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Pierogi-making Mondays for Lent

TUNKHANNOCK, Pa. — Lent begins this week, so for the next seven Fridays, practicing Catholics will abstain from eating meat. Members at a church in Wyomin...

TUNKHANNOCK, Pa. -- Lent begins this week, so for the next seven Fridays, practicing Catholics will abstain from eating meat. Members at a church in Wyoming County believe the best thing to eat on a meatless Friday during Lent is a pierogi.

Every Monday for 10 weeks in a row, members of Nativity BVM Church in Tunkhannock are making pierogies to sell for Ash Wednesday and every Friday during Lent.

"It's sad to think those original ladies are now gone, and I'm very grateful that we still have people who come every week," said Sue Barziloski, Tunkhannock.

Pierogi-making Mondays have been a cherished tradition for nearly five decades at the church in Tunkhannock. Newspaper clippings show the original church members who started the fundraiser using rolling pins to make the dough.

"This is quite the unit here. They can put the dough into here. It comes through and I'll pull it out and feed it back through," Brent Ransom, Tunkhannock, explained, showing Newswatch 16 the dough rolling machine.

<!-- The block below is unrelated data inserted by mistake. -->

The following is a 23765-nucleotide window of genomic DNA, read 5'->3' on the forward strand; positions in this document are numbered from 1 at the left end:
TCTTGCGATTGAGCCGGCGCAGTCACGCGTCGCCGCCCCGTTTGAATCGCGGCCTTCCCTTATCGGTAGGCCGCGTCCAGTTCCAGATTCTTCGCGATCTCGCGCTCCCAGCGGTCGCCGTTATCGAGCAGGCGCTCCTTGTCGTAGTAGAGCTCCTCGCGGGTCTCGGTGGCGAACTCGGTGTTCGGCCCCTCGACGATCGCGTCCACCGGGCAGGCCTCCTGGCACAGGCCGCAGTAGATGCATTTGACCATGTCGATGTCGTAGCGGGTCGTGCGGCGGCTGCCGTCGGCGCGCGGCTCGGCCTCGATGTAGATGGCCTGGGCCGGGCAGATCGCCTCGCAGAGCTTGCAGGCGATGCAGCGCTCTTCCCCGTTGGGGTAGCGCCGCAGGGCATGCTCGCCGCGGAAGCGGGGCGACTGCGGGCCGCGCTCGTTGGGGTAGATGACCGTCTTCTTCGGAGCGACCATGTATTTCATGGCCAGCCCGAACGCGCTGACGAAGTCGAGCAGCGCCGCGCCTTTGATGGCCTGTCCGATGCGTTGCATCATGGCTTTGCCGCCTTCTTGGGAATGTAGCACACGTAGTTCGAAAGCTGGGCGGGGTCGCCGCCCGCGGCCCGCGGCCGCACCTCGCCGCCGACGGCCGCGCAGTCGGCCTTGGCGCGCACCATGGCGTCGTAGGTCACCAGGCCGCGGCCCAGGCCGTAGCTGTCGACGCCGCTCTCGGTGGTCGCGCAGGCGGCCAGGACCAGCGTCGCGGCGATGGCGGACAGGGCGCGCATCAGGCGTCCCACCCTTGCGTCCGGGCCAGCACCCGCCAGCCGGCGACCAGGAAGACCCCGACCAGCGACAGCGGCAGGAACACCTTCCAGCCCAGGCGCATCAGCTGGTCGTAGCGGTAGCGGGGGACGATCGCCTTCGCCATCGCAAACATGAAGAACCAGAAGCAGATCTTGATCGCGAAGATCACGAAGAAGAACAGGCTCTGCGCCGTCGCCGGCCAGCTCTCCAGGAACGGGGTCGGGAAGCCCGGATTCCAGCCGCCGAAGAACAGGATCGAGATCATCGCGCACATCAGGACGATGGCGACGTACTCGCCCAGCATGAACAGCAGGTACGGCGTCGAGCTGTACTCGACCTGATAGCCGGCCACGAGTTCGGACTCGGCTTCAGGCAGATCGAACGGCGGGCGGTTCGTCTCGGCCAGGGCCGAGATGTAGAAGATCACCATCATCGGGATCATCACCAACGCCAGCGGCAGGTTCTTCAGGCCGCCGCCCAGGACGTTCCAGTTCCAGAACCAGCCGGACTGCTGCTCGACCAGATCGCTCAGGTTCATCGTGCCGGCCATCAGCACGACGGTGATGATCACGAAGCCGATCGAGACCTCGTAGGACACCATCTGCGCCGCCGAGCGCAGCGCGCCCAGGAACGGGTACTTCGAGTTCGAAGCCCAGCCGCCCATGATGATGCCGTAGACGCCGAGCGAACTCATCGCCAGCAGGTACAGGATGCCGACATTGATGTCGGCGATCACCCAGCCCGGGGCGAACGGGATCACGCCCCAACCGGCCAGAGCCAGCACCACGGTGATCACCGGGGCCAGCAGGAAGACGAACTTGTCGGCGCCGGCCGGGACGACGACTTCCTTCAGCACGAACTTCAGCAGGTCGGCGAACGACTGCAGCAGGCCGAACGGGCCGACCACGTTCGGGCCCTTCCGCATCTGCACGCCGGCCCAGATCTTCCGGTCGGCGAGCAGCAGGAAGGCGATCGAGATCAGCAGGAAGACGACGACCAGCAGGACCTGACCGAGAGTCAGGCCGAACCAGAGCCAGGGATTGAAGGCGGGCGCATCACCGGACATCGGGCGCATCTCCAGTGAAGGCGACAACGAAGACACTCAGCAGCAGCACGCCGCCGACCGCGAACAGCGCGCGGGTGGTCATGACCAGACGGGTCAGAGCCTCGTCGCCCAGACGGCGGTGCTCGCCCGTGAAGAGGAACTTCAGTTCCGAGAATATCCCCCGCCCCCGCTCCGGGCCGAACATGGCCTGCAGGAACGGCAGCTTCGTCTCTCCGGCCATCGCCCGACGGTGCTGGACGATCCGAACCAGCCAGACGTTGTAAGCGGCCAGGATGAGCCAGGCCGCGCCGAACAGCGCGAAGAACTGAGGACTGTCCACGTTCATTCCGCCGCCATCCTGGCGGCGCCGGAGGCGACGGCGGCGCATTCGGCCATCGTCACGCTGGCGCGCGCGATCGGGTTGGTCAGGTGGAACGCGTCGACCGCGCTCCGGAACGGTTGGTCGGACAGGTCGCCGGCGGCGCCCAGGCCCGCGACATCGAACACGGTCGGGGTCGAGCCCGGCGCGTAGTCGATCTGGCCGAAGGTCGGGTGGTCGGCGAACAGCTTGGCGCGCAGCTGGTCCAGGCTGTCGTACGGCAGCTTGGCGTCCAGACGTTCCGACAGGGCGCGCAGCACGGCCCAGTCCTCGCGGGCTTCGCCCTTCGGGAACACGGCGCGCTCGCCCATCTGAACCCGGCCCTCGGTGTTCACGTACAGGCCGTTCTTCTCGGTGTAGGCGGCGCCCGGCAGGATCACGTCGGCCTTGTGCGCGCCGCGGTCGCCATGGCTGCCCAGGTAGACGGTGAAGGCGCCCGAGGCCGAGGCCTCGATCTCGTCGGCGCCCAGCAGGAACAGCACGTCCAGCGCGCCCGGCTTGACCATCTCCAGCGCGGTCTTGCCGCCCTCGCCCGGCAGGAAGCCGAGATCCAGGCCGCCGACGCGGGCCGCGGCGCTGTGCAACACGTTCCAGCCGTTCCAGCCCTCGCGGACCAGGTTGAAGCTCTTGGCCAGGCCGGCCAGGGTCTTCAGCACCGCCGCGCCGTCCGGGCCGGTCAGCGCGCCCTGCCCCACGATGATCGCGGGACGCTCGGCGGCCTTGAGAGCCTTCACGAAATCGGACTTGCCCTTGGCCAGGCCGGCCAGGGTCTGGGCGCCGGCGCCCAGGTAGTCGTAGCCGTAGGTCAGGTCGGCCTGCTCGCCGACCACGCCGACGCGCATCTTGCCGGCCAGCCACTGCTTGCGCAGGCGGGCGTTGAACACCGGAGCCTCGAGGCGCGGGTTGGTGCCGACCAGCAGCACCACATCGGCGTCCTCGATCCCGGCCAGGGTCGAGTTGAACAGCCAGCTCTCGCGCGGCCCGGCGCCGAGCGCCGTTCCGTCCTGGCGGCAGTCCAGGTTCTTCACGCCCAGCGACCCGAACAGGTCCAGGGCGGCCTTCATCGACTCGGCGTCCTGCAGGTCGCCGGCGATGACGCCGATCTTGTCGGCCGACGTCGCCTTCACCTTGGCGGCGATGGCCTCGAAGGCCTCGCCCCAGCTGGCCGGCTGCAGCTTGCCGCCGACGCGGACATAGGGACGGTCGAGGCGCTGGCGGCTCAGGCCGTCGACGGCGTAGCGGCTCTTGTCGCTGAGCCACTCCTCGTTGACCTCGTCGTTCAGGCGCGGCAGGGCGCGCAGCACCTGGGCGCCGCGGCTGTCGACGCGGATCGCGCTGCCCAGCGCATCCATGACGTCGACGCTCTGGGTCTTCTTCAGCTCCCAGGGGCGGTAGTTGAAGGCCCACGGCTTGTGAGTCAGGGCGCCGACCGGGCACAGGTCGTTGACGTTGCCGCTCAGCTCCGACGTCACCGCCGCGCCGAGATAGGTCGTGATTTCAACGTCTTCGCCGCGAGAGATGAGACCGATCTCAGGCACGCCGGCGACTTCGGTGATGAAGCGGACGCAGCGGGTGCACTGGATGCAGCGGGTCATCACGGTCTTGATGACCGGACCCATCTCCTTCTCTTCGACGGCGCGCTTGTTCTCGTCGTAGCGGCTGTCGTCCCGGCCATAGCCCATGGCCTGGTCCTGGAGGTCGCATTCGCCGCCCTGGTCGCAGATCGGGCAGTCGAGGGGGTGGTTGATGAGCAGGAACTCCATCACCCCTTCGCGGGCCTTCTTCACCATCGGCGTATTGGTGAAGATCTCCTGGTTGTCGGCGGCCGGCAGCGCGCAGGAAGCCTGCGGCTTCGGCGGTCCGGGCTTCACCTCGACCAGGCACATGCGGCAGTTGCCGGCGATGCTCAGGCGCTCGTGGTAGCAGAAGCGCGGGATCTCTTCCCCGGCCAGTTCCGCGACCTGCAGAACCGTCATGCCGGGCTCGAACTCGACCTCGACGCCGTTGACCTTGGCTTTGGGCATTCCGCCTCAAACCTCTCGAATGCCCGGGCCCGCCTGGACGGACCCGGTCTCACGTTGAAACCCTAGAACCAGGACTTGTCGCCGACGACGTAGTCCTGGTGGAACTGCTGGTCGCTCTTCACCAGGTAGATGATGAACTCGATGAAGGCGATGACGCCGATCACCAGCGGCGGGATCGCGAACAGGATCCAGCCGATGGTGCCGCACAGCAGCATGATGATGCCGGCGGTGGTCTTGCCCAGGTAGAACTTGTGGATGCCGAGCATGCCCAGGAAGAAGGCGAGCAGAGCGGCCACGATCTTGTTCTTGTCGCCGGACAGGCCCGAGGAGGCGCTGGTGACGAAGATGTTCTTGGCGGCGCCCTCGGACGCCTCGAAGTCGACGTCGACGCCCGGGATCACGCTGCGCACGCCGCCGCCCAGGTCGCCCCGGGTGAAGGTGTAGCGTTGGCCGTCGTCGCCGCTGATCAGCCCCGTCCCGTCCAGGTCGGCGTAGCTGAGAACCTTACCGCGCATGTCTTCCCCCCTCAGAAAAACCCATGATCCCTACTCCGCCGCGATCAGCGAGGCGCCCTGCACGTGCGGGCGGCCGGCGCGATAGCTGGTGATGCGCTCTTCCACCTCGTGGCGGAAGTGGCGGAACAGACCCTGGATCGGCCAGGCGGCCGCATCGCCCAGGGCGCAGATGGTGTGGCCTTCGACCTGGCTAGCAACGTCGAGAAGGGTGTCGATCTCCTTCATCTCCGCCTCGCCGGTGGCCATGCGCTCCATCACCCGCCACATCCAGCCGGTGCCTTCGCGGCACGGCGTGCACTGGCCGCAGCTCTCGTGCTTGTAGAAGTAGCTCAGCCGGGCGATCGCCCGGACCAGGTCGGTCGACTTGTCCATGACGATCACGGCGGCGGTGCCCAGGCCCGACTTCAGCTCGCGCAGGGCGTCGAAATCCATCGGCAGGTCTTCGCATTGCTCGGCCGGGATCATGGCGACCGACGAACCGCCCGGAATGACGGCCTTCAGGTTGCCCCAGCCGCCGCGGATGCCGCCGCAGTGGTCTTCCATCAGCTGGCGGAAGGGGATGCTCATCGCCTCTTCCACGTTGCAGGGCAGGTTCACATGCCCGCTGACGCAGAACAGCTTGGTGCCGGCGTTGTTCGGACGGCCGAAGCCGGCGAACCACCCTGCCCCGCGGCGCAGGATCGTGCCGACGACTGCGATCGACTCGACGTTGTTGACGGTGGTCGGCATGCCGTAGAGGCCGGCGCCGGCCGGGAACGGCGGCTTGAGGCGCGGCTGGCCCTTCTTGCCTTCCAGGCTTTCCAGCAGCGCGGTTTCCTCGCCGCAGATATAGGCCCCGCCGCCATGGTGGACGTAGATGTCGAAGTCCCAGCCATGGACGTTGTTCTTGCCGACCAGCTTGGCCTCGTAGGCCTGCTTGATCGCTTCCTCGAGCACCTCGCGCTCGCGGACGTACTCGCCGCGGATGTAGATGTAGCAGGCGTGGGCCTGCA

So now, the dough rolling machine makes the process a whole lot faster and easier. Church volunteers can now make nearly 200 dozen pierogies a week.

"This really is our biggest fundraiser for the church because we sell them starting Ash Wednesday, and every Friday during lent, and then we sell them at the Wyoming County Fair," said Barziloski.

Church volunteers make the dough first thing in the morning, then the potatoes are peeled, the dough is stuffed, and finally, the pierogi is pinched.

"We're the pinchers," said Barbara Locker. After thinking about it for a bit, Locker realized this is her 10th year making pierogies with the church.

The pinchers say their job is the toughest because they leave their distinct mark on the pierogi. Then later on, when they're eating them, they can tell who pinched what.

"They all have their own techniques, but they all have to be primped," Locker said.

Mondays at the church are more than just for pinching and primping.

"You get caught up on some of the gossip, too. As we're pinching, we're talking. Our mouths are going as fast as our fingers," Barziloski said.

The Tunkhannock Area School District had a last minute snow day, so the pinchers recruited a little help Monday.

"I feel more part of the community instead of just being in my house all day," said nine-year-old Ophelia Matalavy.

Maybe one day, the three junior volunteers who participated Monday will be in charge, keeping the tradition alive.

"We hope we can continue it, for how long, we just don't know. While we do, we're here," Barziloski explained.

Before the end of our visit, church volunteers showed Newswatch 16 how to stuff and pinch a pierogi.

Pierogies will be on sale at Nativity BVM Church in Tunkhannock through Easter.